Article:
Louis “Lou” Hodges, who explored the murky depths of ethics in journalism and religion as a longtime professor at Washington and Lee University, died Monday. He was 83.
Before his retirement in 2003, Hodges was the Knight Foundation Professor of Journalism Ethics. He also taught religion during his 43 years at W&L.
Hodges was remembered for his insightful study of applied ethics, which included two-day seminars that examined real-life examples of the moral dilemmas that can arise from the practices of journalism, business, law and medicine.
He also co-authored a book: “The Christian and His Decisions: An Introduction to Christian Ethics.”
“With his thoughtful and visionary incorporation of ethics into all aspects of our liberal arts curriculum, Lou embodied principles and values that we hold dear at W&L,” university President Kenneth Ruscio wrote in a statement from the school. “He made a lasting impact that we will uphold and build upon for years to come.”
Years ago, Hodges had an informal relationship with WDBJ (Channel 7), where he would serve as a sounding board when ethical questions came up in the pursuit of news, recalled Jim Shaver, a former vice president and news manager at the Roanoke television station.
“I think there was a little theology behind all of it,” Shaver said of the advice that Hodges imparted.
But Hodges, an ordained Methodist minister, never came across as preachy.
“He was not pompous in any sense of the word,” Shaver said. “He was just as levelheaded and straightforward of a guy as you would ever want to meet.”
As one of the first to teach a class and later develop a program on journalism ethics, Hodges was a member of many professional organizations and became sought after for lectures at schools across the United States and as far away as India.
“He was a real trailblazer in journalism ethics, both at W&L and across the country,” said Pam Luecke, head of the school’s journalism department.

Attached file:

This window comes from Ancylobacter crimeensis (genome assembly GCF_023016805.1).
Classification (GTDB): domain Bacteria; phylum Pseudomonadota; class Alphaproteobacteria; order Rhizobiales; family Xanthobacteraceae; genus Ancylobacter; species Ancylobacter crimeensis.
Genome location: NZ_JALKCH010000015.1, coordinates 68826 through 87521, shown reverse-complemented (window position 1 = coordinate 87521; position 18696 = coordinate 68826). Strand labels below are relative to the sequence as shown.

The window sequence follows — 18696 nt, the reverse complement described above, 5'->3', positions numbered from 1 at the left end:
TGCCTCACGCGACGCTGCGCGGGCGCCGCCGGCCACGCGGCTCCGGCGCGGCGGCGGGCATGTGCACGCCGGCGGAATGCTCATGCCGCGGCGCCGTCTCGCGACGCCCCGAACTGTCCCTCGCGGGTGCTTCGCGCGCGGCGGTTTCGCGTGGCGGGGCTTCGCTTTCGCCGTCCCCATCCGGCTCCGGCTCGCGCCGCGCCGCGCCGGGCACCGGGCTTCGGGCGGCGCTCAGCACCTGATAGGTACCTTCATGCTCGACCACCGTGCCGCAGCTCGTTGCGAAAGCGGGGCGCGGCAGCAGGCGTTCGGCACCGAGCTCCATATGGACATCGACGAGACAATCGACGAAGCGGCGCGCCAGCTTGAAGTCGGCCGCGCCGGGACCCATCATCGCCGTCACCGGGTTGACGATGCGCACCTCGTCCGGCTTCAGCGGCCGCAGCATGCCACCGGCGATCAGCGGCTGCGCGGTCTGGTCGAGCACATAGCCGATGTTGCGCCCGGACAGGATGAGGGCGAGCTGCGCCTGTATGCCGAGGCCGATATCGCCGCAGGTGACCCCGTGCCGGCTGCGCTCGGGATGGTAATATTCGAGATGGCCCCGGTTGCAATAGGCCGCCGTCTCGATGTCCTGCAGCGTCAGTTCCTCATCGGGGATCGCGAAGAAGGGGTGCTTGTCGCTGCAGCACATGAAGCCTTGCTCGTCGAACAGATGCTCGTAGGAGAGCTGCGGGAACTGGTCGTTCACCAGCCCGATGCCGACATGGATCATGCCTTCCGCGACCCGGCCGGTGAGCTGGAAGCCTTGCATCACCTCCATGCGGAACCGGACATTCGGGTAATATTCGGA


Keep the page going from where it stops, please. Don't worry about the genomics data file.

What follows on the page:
In 1983, Hodges took issue with The Roanoke Times & World-News over its detailed coverage of an accident in Carroll County in which four young men drowned after the car they were riding in plunged into the New River. The account quoted a survivor describing how he saw the outreached hand of one of the victims submerged in the back seat, but was unable to save him as the car sank.
After learning that detail by reading the newspaper, the victim’s mother wrote in a letter to the editor about how the image would haunt her for the rest of her life. The newspaper published an editorial defending its story — at which point Hodges weighed in with an opinion piece that questioned whether such painful details should have been made public.
“I do not question the paper’s constitutional right to tell it,” Hodges wrote. “But the editor had no moral right to tell it, since it inflicted unnecessary additional pain on a person who was already the victim of a tragedy.”
A native of rural Mississippi who grew up during the Great Depression, Hodges was known for his colorful yarns and a way of speaking that was foreign to the highbrow world of academia. “He was a professional country boy,” said Brian Richardson, a retired W&L journalism professor who worked with Hodges.
After retiring in 2003, Hodges remained active in the Lexington community, serving as a guest pastor in local churches and pursing his hobbies of hunting, gunsmithing and beekeeping. His death in a nursing home came from complications from a fall he suffered six years ago.
Over the course of Hodges’ career, Richardson said he has seen a change in how news organizations confront ethical questions. “They do it much differently, and they do it much better,” Richardson said.
“I think Lou had a lot to do with that.”
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